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Media > Newsletters > Consumer Advocate > December 2014 > Attorney General DeWine, FTC, and Illinois AG Announce $22 Million Settlement with Credit Monitoring

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Attorney General DeWine, FTC, and Illinois AG Announce $22 Million Settlement with Credit Monitoring Service

The business that owns ScoreSense has agreed to change its business practices and pay $22 million to resolve claims that it deceptively marketed its online credit monitoring services, according to an agreement recently announced by Ohio Attorney General Mike DeWine, the Federal Trade Commission, and Illinois Attorney General Lisa Madigan.
Of the total payment, $21.9 million will be made available for consumer restitution.
“Consumers thought they were signing up to get a free credit score but really they were enrolling in a service costing $29.95 a month,” Attorney General DeWine said. “We are pleased to be part of this settlement, which provides substantial relief for consumers. Not only will the business pay millions to reimburse consumers, it also will significantly change the way it markets its services.”
ScoreSense is owned by One Technologies, a Texas-based business that also operated MyCreditHealth and marketed through at least 50 websites, including,, and, according to the lawsuit.
The business bought advertising on search engines, such as Google and Bing, so that ads for the websites appeared near the top of search results when consumers looked for terms such as “free credit report.” The most prominent ad stated, “View your latest Credit Score from All 3 Bureaus in 60 seconds for $0!”
In the lawsuit, the Federal Trade Commission, Ohio Attorney General, and Illinois Attorney General allege that the business purported to offer consumers “free” online access to their credit scores but failed to adequately disclose that, by accessing their score, they would be enrolled in a credit monitoring program costing $29.95 per month until they called to cancel.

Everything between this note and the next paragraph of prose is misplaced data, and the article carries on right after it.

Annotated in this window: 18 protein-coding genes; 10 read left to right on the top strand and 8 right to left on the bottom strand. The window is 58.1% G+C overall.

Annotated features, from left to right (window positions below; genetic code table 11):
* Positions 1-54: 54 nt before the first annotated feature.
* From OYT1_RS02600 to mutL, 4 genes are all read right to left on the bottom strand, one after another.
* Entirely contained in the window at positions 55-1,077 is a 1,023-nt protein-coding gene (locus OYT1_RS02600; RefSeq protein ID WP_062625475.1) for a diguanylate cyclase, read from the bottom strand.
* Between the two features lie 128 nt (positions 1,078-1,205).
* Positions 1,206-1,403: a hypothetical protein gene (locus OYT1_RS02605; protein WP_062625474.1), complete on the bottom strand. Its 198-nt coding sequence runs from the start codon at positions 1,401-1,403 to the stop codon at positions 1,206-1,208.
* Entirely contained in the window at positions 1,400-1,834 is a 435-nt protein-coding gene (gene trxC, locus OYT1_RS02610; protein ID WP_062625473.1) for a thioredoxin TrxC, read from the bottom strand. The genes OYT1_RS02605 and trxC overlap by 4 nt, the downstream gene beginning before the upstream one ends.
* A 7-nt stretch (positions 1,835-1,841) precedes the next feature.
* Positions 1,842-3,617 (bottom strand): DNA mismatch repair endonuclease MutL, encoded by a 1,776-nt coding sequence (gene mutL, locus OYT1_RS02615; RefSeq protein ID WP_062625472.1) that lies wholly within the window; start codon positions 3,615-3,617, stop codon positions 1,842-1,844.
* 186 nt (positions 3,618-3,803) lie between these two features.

Consumers who wanted to cancel often had to call repeatedly and, in some cases, consumers who claimed they did not knowingly enroll in the service were denied refunds.
At least 210,000 consumers contacted banks, credit card companies, law enforcement agencies, and the Better Business Bureau to complain about the scheme. More than 50 complaints were filed with the Ohio Attorney General’s Office alone. 
The lawsuit charges the business with violations of state and federal consumer protection laws, including the Restore Online Shoppers’ Confidence Act (ROSCA). ROSCA regulates online transactions involving a negative option, in which the seller interprets consumers’ silence or inaction as permission to charge them.
In addition to the injunctive relief, the settlement includes a $50,000 payment to Ohio and a $50,000 payment to Illinois. The remainder of the $22 million will be paid to and distributed by the Federal Trade Commission.
If you suspect a scam or an unfair business practice, report it to the Ohio Attorney General’s Office at or by calling 800-282-0515.